These people who “scattered” were ordinary followers of Jesus. The Apostles had stayed in Jerusalem, while the gospel launched out into the world through the amateur missionaries of Acts 8 and Acts 11. Some of these disciples who scattered found their way to Antioch, shared the news about Jesus, and started a new church. No professionals required. News reached Jerusalem and so they sent Barnabas to check things out. When he arrived, he rebuked them for not having permission from the proper authorities to form a church and accused them of starting a cult. Just kidding. Acts 11:23 tells us that when Barnabas arrived and saw what the grace of God had done, he was excited! He encouraged them to keep on doing what they were doing! The chapter ends with Barnabas going to find Saul, and the two of them spending a year with the church in Antioch. But the story doesn’t end there. Because of the Amateurs of Antioch, the gospel was now primed to move to the ends of the earth as Jesus had originally declared. This multi-ethnic community of believers became the hub of a cross-cultural missionary movement that literally changed the world. 

Here’s my point. I believe we are finally coming to a tipping point in church history where we realize that our traditional methods of making disciples won’t do anymore. The church is declining while the population of the earth is rapidly multiplying. Something needed to change. So we went back to Scripture, committed ourselves to multiplication, and pursued church planting movements. However, we forgot to change our missionary paradigms along the way. We are still sending out professionals. 

We have taken Jesus’ plan for reaching the world with the gospel and given the job to only a small percentage of His people who “feel called into full-time missions.” Most of our churches don’t know what to do with them, so we default to mission agencies. Our mission organizations serve as gatekeepers, narrowing the entry point down into a very finite model that over 99 percent of Jesus followers look at and say, “If that is missions, I don’t fit.” We take the ones who feel called and put them through a rigorous approval process. If we determine that they are qualified, we ask them to quit their jobs and go into “full-time fundraising.” During this deputation, the missionary will spend months writing letters, cold-calling churches, speaking at every potluck and Sunday school class that will have them, and carrying out a plethora of online fundraisers and yard sales. Eventually, when they are “fully funded” and have undergone extensive cross-cultural training, we will launch them out into the field. We give them cooler titles now too, like Strategy Coordinator or Movement Catalyst.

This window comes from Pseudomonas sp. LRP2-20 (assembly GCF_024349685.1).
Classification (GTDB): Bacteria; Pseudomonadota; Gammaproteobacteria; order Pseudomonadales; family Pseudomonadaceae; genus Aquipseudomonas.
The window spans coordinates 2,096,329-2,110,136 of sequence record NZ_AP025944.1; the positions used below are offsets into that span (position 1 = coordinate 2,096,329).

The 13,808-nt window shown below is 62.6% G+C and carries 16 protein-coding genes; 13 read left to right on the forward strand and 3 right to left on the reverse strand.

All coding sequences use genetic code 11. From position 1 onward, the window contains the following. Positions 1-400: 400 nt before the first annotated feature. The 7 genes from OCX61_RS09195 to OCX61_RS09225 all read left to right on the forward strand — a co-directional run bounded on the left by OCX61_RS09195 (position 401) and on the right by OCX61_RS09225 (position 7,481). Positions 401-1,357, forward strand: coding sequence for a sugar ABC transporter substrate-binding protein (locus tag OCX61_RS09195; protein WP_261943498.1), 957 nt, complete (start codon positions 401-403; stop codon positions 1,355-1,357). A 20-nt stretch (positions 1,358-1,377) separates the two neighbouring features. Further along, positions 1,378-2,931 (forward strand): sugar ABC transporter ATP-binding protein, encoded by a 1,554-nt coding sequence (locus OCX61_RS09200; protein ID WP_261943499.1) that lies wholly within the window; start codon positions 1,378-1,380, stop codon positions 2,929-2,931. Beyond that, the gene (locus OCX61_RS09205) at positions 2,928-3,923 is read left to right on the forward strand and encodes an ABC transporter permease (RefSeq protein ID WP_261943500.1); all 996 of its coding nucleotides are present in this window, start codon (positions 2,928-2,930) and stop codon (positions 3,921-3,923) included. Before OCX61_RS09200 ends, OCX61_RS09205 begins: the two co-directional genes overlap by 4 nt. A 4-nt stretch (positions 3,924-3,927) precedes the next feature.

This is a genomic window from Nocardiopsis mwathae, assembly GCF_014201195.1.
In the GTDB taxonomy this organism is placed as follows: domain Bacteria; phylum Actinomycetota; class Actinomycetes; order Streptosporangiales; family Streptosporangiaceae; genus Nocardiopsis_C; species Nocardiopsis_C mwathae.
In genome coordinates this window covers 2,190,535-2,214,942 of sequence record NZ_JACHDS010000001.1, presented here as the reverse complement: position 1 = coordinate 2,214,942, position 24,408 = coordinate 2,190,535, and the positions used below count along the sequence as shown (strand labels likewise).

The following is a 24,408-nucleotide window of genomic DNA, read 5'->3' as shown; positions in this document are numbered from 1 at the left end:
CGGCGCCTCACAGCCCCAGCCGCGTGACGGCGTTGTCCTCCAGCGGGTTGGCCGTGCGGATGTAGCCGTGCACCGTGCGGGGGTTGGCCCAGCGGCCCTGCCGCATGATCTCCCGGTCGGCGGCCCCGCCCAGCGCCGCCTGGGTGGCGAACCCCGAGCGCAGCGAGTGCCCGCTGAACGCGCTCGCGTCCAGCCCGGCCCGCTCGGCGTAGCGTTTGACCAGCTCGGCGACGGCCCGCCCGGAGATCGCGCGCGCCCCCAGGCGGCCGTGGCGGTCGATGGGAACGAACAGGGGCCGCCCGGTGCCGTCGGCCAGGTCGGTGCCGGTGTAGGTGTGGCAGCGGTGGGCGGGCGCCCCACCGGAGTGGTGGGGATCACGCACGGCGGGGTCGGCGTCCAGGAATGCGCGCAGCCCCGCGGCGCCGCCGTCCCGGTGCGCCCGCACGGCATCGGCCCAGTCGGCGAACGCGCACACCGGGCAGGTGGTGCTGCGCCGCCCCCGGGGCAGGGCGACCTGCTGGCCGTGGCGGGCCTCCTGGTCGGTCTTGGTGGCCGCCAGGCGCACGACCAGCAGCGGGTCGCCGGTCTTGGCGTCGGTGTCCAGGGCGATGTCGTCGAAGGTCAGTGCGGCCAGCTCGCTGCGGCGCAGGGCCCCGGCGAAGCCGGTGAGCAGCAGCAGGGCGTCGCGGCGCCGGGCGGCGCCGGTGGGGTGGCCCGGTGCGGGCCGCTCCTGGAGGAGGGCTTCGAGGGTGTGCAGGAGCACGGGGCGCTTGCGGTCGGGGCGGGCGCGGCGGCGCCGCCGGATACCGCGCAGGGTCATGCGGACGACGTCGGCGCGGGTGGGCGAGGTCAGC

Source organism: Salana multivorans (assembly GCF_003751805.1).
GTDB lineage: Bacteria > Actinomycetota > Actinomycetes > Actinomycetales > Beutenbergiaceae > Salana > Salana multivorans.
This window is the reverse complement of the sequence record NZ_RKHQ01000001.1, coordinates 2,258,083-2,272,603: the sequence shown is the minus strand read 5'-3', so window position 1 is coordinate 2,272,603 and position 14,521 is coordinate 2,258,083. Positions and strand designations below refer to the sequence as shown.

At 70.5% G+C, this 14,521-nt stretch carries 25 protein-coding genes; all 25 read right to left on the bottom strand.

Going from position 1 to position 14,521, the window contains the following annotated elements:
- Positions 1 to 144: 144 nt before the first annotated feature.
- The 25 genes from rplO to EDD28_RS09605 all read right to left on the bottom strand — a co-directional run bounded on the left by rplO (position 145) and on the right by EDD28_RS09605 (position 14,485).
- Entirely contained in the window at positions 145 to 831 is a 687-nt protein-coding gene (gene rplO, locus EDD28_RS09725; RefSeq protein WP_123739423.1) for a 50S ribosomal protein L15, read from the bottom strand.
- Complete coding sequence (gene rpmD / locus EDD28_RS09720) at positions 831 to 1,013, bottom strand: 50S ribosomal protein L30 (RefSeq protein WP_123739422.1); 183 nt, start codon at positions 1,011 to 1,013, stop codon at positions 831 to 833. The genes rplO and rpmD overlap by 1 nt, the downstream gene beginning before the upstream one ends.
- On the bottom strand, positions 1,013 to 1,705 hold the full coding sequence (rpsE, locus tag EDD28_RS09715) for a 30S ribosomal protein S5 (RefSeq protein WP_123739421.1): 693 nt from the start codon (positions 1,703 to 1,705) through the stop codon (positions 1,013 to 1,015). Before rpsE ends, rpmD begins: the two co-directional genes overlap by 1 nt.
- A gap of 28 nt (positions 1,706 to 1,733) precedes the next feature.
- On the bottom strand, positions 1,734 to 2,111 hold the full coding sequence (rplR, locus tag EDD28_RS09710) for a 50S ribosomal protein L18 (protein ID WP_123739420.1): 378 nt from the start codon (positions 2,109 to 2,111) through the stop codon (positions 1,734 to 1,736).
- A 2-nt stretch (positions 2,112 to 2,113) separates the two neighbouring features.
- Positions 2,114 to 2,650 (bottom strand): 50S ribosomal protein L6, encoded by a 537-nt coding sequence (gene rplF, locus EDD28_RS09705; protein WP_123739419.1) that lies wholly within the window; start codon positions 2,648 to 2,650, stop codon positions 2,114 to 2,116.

Through all of this, we make it increasingly more difficult for full-timers to get to the field and we create a larger and larger gap between clergy and laity and between missionary and mission field. So much so, that if and when we raise up indigenous leaders from within the field, we have modeled a type of “missionary” and “missionary sending” that is not reproducible or sustainable. . As one Haitian pastor once told me, “Oh, we could never do what you do.” 

To be clear, I want to honor those in the past who have given their lives to further the gospel under our conventional mission models. However, I agree with Andrew Scott in his book Scatter when he wrote, “We do not honor the past by sticking in it; we honor the past by moving forward.” So I simply want to ask the question, “What would it look like if we amateurized missions?” What if every believer was allowed to be a full-time disciple of Jesus? I’m not advocating for a particular model, like Business As Missions or Marketplace Missions, nor do I have any one specific solution. Because the Holy Spirit is at work in all believers, there are many expressions of how we can all live this out through our individual giftings. How wonderful it would be to watch the church, not just in the West, but everywhere, get creative in mobilizing people to the ends of the earth. If full-time support-based professional missionaries was the exception and not the norm, I believe it would create space for millions more of God’s priesthood to get on the frontlines of Kingdom advancement. We could mobilize armies! 

If we are going to finish the task our King gave us, it's going to take all of us. We need a mass movement of servants like Renaldo and Wiskensley, ordinary disciples who will count the cost and go. We need another Acts 11 scattering of God's people to the ends of the earth until there’s no place left.


“But you are a chosen race, a royal priesthood, a holy nation, a people for his own possession, that you may proclaim the excellencies of him who called you out of darkness into his marvelous light.” (1 Peter 2:9)


“But when he who had set me apart before I was born, and who called me by his grace, was pleased to reveal his Son to me, in order that I might preach him among the Gentiles, I did not immediately consult with anyone; nor did I go up to Jerusalem to those who were apostles before me, but I went away into Arabia.” (Galatians 1:15-17)




Jacob and his wife Keesha follow Jesus, make disciples, and multiply churches while world schooling their seven children. They call their small sustainable farm in Virginia home between travels and apostolic adventures.